I'm watching for a severe weather threat in about a week's time.
On the afternoon of May 2nd, we see a small but still-substantial ridge of high pressure pushing over Japan, as a strong storm system to the west begins pushing in the direction of the island nation. There is a rule, well explained by Joe Renken, that states a weather phenomenon in East Asia will be reciprocated in the United States 6-10 days later. This means that if there is a storm system in Japan on a certain day, we can expect a storm in the US 6-10 days after that. The same goes for high pressure and warm weather. Seeing as this ridge appears on May 2nd in Japan, we can expect some warm weather around May 8-12th.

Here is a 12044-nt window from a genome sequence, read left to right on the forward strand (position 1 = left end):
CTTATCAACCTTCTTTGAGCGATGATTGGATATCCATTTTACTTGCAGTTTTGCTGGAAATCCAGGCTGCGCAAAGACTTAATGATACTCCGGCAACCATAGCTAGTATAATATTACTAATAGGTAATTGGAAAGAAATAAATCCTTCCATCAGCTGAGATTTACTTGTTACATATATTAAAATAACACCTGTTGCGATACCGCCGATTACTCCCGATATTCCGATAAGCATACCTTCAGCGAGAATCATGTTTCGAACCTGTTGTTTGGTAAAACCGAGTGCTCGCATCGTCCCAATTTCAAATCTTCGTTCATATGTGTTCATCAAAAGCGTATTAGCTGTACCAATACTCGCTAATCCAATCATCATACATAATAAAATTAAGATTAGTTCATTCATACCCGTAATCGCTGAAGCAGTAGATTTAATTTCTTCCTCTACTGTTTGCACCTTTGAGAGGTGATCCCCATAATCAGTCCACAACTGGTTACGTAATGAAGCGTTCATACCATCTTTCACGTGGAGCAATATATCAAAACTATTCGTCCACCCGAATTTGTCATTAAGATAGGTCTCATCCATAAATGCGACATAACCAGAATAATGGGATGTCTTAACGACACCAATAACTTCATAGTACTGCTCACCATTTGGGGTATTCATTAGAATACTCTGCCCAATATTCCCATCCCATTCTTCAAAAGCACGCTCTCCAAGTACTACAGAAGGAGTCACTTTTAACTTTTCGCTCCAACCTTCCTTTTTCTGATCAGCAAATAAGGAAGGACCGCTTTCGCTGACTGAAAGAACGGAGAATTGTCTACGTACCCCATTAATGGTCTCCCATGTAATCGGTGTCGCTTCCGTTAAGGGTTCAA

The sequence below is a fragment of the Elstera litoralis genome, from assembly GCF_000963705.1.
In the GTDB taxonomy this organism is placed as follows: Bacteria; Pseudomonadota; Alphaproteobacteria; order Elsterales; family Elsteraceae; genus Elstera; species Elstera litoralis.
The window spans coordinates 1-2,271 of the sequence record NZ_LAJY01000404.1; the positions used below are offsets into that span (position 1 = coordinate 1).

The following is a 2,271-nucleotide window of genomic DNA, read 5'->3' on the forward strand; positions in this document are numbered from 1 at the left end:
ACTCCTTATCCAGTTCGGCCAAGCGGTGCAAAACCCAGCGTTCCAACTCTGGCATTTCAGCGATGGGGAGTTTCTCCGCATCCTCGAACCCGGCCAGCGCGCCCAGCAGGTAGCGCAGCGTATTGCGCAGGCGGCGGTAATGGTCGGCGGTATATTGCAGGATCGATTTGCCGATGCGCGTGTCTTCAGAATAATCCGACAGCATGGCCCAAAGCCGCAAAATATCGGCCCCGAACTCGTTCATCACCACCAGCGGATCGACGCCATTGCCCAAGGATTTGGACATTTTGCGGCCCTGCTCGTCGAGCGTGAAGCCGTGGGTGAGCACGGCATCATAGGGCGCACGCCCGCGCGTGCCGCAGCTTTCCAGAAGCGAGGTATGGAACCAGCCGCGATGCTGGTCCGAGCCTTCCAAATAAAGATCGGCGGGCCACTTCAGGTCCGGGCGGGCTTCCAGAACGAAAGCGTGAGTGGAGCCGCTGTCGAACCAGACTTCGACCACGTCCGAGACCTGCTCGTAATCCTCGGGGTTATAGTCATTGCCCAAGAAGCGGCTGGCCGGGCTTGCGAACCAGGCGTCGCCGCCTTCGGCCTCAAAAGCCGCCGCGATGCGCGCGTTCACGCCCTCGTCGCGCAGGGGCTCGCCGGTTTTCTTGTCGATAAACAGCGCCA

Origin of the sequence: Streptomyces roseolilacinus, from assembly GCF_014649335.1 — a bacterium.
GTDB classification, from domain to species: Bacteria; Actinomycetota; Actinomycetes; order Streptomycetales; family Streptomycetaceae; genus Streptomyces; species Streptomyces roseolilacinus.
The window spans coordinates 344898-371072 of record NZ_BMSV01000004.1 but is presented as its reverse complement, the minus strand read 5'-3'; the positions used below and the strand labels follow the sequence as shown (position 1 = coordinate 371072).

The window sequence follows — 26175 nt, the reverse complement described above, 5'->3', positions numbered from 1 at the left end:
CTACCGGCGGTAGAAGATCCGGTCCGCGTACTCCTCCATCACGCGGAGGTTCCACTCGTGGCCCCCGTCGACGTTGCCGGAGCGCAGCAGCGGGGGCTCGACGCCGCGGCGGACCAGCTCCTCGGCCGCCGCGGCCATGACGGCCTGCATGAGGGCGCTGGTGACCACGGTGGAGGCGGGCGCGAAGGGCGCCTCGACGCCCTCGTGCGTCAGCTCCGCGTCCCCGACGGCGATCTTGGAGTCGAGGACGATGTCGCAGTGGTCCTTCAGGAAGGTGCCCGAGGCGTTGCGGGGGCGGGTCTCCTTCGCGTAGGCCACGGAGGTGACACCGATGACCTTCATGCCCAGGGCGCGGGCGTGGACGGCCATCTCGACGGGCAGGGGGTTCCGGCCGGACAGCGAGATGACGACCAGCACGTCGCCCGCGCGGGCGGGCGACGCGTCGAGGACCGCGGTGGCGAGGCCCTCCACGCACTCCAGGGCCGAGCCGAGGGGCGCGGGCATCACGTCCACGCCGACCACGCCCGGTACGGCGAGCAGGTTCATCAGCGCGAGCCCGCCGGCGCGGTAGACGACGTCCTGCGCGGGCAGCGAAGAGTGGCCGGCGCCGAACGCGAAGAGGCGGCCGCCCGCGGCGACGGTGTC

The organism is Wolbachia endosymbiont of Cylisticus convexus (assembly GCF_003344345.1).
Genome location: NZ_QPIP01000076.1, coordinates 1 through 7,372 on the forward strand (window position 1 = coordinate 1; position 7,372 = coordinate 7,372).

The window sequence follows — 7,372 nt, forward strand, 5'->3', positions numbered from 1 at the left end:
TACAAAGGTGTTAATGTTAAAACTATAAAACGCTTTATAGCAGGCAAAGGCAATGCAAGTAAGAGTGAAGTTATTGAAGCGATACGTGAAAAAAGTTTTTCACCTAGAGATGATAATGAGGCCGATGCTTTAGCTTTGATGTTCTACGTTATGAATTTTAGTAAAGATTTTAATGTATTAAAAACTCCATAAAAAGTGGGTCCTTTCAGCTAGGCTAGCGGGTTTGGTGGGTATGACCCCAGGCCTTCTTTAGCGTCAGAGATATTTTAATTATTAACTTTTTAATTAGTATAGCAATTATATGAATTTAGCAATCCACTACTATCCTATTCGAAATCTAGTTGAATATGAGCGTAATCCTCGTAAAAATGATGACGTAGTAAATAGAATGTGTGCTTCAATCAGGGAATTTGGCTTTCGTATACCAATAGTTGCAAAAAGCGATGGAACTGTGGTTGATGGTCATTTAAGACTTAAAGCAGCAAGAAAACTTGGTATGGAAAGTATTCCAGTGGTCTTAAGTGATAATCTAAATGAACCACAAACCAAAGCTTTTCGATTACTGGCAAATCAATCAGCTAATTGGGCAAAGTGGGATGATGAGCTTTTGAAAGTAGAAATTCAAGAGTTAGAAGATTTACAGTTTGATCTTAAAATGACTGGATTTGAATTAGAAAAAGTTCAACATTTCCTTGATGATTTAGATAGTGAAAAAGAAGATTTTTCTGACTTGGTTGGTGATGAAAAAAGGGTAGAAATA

By May 3rd, we see a strong storm pushing into Japan in the wake of the ridge we saw in the image above. Looking at the trough, it looks like the system is negatively tilted, as seen by the pressure contours pushing in a south-east direction. If this trough reflects on the United States in about a week, which it very well may, the negative tilt may result in a pretty substantial severe weather threat. Locations of this threat are unknown at this time, but be cautious for some severe weather in this timeframe.